26. The fuel cell system of claim 25, wherein the outer tank and the reformer are connected by a threaded coupling

27. The fuel cell system of claim 26, wherein the outer tank comprises a pair of static pressure valves for selectively opening and closing the injection port and the discharge port.

28. The fuel cell system of claim 23, wherein the bias mechanism comprises an elastic member provided in the inner space of the outer tank and connected to the inner fuel storage tank.

29. The fuel cell system of claim 28, wherein the elastic member is a compression spring.

30. The fuel cell system of claim 28, wherein the outer tank comprises a discharge port connected to the reformer.

31. The fuel cell system of claim 30, wherein the outer tank and the reformer are connected by a threaded coupling.

32. The fuel cell system of claim 31, wherein the outer tank comprises a static pressure valve adapted to selectively open and close the discharge port.

33. The fuel cell system of claim 23, wherein the inner fuel storage tank has a flexible outer shape.

34. The fuel cell system of claim 33, wherein the inner fuel storage tank comprises a bellows-shaped wall.

35. The fuel cell system of claim 34, wherein the outer tank is cylindrical.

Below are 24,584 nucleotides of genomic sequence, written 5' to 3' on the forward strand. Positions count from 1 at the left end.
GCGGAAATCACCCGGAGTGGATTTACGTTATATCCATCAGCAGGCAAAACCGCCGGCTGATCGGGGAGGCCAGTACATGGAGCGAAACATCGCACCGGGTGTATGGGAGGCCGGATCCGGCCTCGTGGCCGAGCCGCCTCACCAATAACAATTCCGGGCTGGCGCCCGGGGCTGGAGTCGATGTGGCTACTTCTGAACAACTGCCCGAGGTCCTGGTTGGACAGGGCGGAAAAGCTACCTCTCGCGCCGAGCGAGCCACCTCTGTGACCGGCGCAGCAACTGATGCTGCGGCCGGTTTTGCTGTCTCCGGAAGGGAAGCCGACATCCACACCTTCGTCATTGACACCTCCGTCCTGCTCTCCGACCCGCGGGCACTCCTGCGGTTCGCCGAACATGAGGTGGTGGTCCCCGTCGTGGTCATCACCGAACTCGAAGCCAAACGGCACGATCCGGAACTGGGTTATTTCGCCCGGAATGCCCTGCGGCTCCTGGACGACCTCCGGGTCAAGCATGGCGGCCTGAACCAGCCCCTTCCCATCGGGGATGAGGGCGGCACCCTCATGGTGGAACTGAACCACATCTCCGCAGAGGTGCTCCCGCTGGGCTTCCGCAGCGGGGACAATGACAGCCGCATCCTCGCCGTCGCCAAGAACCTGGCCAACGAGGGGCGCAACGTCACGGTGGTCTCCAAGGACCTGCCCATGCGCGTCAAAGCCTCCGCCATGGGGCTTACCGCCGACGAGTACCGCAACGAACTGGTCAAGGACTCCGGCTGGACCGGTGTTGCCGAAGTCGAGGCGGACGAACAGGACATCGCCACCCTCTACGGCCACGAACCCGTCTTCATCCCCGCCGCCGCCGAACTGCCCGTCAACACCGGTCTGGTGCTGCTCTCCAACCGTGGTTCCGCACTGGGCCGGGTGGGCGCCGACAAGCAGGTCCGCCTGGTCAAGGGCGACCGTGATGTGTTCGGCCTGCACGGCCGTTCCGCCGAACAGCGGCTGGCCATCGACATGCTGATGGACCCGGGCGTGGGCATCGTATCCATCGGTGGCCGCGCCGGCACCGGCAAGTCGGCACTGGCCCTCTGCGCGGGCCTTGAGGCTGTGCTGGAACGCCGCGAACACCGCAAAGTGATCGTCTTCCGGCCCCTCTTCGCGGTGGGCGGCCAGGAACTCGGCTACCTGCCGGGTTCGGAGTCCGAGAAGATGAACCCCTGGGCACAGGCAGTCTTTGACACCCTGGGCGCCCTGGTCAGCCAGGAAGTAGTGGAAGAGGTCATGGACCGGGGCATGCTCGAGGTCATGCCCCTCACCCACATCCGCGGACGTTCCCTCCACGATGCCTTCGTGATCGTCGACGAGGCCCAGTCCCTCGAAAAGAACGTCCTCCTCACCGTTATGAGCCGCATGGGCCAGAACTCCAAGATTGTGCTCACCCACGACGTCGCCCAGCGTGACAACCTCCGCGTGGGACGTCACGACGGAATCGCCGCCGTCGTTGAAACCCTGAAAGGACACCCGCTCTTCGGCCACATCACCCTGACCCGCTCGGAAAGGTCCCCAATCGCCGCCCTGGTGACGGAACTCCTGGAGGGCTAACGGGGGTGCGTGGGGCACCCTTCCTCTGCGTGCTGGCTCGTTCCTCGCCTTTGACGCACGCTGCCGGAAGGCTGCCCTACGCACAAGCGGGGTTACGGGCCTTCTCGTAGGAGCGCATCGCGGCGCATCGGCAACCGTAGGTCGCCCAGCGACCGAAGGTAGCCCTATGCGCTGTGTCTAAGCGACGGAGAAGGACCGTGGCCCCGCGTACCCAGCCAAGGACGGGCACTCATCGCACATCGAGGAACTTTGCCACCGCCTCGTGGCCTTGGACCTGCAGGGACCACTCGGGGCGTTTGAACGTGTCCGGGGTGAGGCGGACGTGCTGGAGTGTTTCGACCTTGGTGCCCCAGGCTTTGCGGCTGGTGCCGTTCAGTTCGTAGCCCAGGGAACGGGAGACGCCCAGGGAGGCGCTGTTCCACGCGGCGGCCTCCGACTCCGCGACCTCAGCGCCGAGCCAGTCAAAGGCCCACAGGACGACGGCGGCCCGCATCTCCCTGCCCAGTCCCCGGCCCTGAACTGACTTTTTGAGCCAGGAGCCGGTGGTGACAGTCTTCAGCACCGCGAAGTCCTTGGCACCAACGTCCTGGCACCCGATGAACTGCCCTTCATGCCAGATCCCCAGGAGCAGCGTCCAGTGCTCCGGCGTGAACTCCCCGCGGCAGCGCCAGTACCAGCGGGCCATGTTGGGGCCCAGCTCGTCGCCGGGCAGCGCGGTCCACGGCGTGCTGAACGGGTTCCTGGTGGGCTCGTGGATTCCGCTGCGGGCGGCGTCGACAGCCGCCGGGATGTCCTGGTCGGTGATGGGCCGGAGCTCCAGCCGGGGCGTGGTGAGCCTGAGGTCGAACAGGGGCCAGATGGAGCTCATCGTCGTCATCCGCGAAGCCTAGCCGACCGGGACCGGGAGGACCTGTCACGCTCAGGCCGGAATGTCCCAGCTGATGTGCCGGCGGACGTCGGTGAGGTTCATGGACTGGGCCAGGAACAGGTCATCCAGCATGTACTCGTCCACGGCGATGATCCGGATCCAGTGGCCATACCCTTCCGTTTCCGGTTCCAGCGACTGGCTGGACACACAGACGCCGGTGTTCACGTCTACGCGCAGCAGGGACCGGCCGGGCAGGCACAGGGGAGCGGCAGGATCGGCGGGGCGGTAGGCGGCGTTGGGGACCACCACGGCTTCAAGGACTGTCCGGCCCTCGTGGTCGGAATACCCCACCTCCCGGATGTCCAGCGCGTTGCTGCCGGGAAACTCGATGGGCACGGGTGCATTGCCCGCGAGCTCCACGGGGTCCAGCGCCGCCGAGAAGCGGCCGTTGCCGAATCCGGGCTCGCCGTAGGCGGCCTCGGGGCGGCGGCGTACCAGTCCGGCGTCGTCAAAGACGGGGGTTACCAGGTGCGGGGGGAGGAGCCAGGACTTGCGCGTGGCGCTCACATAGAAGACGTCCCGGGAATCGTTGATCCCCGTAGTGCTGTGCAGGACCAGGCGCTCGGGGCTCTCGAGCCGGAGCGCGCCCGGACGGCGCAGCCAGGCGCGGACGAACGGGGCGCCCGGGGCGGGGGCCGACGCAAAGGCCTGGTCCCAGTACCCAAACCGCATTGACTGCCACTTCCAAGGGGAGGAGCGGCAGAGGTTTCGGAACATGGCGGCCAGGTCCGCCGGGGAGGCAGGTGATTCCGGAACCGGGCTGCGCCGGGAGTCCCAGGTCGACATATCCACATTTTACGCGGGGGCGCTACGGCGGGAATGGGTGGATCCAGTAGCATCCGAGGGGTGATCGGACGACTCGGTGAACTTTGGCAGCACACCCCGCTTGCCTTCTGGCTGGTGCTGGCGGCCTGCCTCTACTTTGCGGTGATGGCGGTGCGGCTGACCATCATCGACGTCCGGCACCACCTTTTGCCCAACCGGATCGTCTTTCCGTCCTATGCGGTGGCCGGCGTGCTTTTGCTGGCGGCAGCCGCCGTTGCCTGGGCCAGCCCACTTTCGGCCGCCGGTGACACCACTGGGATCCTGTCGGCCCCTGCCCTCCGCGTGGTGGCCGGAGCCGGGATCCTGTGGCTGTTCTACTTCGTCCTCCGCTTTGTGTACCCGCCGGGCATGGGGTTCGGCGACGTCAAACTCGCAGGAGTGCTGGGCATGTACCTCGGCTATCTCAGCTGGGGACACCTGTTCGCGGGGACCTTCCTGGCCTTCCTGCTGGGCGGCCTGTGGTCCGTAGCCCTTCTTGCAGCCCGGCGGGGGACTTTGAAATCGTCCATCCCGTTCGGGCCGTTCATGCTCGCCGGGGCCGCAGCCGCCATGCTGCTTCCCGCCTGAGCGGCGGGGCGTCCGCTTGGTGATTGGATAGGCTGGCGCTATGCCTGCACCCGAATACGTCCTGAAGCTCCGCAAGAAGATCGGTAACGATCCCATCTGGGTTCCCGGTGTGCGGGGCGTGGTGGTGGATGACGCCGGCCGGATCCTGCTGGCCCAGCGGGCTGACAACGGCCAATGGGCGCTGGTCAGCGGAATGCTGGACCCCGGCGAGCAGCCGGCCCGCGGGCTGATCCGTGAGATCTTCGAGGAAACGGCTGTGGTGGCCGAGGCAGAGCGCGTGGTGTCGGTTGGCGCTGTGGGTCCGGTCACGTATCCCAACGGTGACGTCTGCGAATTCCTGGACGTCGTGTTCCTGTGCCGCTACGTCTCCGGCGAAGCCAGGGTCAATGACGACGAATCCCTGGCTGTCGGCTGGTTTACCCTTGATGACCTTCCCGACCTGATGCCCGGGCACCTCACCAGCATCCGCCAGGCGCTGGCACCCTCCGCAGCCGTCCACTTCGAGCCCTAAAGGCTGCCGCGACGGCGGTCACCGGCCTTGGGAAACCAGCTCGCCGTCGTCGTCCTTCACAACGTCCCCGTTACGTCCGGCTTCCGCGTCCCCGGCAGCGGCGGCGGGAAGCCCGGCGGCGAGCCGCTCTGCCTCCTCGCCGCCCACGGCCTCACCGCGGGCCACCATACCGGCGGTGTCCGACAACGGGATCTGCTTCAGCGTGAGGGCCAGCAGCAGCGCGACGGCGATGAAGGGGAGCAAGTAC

36. The fuel cell system of claim 23, wherein the at least one electricity generator comprises a direct methanol fuel cell (DMFC).

Description:

CROSS REFERENCE TO RELATED APPLICATION

This application claims priority to and the benefit of Korean Patent Application No. 10-2004-0004664 filed on Jan. 26, 2004 in the Korean Intellectual Property Office, the entire content of which is incorporated by reference as if fully set forth herein.

FIELD OF THE INVENTION

The present invention relates to a fuel cell system, and more particularly, to a fuel cell system having a fuel supply unit with an improved structure.

BACKGROUND OF THE INVENTION

As is well known, a fuel cell is an electric-power generating system in which energy from the chemical reaction between oxygen and the hydrogen contained in a hydrocarbon material such as methanol, ethanol, and natural gas is directly converted into electric energy.